HDQRS. SECOND Brigadier, THIRD DIV., SECOND ARMY CORPS, November 24, 1864.
Major SEPTIMUS CARNCROSS,
Assistant Adjutant-General, Second Army Corps:
MAJOR: I have the honor to submit the following report of my tour of duty as corps officer of the duty from the 24th to the 25th instant:
I visited the greater portion of the line from Battery 5 to the left. There was some firing during the day from Battery 9 to Fort Morton. No firing from Fort Rice to the left. The firing is kept up very generally along the whole line during the night time. I found that two or three posts in front of Fort Stedman had been abandoned on account of the storm washing away the parapets. I instructed the division officer of the day of the Second Division to have the work repaired last evening. I would also recommend that plank be furnished for platforms for the guns in Fort Stedman. It was almost impossible to work the guns during the last storm. The orderly from the right of the line reports to me this morning that nothing unusual transpired on that portion of the line yesterday or last night.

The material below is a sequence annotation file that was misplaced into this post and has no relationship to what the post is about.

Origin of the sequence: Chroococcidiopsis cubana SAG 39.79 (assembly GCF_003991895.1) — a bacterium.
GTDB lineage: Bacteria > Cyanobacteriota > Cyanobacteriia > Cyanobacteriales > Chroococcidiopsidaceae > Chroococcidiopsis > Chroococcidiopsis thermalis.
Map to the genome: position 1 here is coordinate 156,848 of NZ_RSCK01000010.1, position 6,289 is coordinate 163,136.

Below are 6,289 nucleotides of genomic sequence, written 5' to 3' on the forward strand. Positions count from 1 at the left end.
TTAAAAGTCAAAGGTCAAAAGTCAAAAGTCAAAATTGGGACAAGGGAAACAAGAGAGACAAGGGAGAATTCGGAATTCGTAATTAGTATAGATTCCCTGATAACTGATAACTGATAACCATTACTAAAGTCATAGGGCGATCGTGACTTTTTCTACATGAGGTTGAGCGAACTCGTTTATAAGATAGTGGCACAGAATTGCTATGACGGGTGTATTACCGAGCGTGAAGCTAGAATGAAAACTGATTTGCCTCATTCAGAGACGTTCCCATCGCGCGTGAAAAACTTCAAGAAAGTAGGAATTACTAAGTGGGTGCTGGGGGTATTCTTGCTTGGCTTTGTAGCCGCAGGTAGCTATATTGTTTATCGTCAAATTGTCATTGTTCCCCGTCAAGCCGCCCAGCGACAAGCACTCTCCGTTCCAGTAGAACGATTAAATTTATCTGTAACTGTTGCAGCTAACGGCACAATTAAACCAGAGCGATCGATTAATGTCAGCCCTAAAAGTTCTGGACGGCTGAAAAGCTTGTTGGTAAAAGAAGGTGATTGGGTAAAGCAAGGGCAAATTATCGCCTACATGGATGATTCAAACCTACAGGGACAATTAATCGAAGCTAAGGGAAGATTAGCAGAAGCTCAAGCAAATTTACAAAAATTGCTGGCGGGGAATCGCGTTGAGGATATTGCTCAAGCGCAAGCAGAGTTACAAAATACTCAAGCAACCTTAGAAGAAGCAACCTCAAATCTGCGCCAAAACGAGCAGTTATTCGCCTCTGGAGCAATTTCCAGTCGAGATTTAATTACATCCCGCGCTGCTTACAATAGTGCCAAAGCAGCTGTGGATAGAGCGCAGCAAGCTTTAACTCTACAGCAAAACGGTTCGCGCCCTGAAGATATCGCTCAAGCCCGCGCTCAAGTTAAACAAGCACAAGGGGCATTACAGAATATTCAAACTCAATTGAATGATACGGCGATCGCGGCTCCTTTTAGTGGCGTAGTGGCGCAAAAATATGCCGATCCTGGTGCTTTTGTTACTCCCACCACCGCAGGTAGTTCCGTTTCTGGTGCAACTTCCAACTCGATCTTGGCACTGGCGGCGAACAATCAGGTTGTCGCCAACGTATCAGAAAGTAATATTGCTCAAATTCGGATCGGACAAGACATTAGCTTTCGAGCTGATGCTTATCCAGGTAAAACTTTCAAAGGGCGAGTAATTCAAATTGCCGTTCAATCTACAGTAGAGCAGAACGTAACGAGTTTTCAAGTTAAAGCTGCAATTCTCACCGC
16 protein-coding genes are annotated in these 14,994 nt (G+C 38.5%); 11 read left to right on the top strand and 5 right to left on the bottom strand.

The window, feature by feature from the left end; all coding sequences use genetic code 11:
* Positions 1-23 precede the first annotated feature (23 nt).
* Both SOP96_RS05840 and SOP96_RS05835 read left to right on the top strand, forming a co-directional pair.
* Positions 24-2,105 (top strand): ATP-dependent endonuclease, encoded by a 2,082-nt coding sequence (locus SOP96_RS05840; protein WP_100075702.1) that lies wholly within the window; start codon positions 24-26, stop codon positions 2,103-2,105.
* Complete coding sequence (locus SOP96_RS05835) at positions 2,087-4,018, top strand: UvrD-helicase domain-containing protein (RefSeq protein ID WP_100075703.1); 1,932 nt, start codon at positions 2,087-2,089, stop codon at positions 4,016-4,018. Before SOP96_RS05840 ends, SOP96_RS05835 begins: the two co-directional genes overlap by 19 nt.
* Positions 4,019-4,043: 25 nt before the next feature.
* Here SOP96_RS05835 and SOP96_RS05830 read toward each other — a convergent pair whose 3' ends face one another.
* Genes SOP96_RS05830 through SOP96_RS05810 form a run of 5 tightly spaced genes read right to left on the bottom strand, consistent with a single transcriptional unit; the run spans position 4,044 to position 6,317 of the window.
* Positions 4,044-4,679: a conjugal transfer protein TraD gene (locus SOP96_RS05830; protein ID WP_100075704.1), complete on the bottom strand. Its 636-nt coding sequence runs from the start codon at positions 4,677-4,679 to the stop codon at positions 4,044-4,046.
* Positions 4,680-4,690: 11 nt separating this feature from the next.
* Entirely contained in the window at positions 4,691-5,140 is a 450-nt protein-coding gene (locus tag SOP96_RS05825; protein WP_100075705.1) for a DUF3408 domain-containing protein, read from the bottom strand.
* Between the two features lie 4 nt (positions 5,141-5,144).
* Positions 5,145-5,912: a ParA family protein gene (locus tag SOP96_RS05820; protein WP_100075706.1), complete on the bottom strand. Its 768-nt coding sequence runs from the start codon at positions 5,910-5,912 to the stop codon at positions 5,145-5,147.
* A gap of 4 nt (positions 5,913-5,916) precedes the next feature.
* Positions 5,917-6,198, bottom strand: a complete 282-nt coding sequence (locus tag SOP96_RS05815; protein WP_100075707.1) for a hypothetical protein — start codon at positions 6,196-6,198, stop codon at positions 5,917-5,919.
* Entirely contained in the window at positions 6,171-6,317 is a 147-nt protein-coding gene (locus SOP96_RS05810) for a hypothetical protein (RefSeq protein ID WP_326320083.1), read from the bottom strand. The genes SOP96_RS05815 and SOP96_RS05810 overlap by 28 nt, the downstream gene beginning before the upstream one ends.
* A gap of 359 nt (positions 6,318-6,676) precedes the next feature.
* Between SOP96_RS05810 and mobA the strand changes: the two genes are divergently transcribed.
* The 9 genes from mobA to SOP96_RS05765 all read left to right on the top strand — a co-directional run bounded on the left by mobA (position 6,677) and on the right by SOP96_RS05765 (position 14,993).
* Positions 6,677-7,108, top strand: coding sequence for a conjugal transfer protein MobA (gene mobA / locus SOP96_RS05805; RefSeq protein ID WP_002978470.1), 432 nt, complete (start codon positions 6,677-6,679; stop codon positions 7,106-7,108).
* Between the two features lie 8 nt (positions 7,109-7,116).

B. R. PIERCE,
Brigadier-General of Volunteers.
HEADQUARTERS FIFTH ARMY CORPS, November 24, 1864. (Received 9.20 a. m.)
Brigadier General S. WILLIAMS:
GENERAL: I have the honor to report all quiets along my front during the past twenty-four hours. Four deserters received, viz: Two from Eleventh Florida, one from Nineteenth Mississippi, one from Third-third North Carolina.
G. K. WARREN,
HEADQUARTERS FIFTH ARMY CORPS, November 24, 1864.
Brigadier General S. WILLIAMS,
Three deserters from enemy just received and forwarded to your headquarters. Their names are-First Sergt. John L. Smith, Second Georgia Battalion; Private W. Davis, Forty-eighth Georgia; Private John L. Carlisle, Nineteenth Mississippi. These men report the occupation of Macon by General Sherman.
G. K. WARREN,
HEADQUARTERS ARMY OF THE JAMES, November 24, 1864-11.30 p. m.
Honorable E. M. STANTON,
Secretary of War:
In the absence of Lieutenant-General Grant I have to report to you that the battery and cavalry horses are suffering for hay, and the Gov-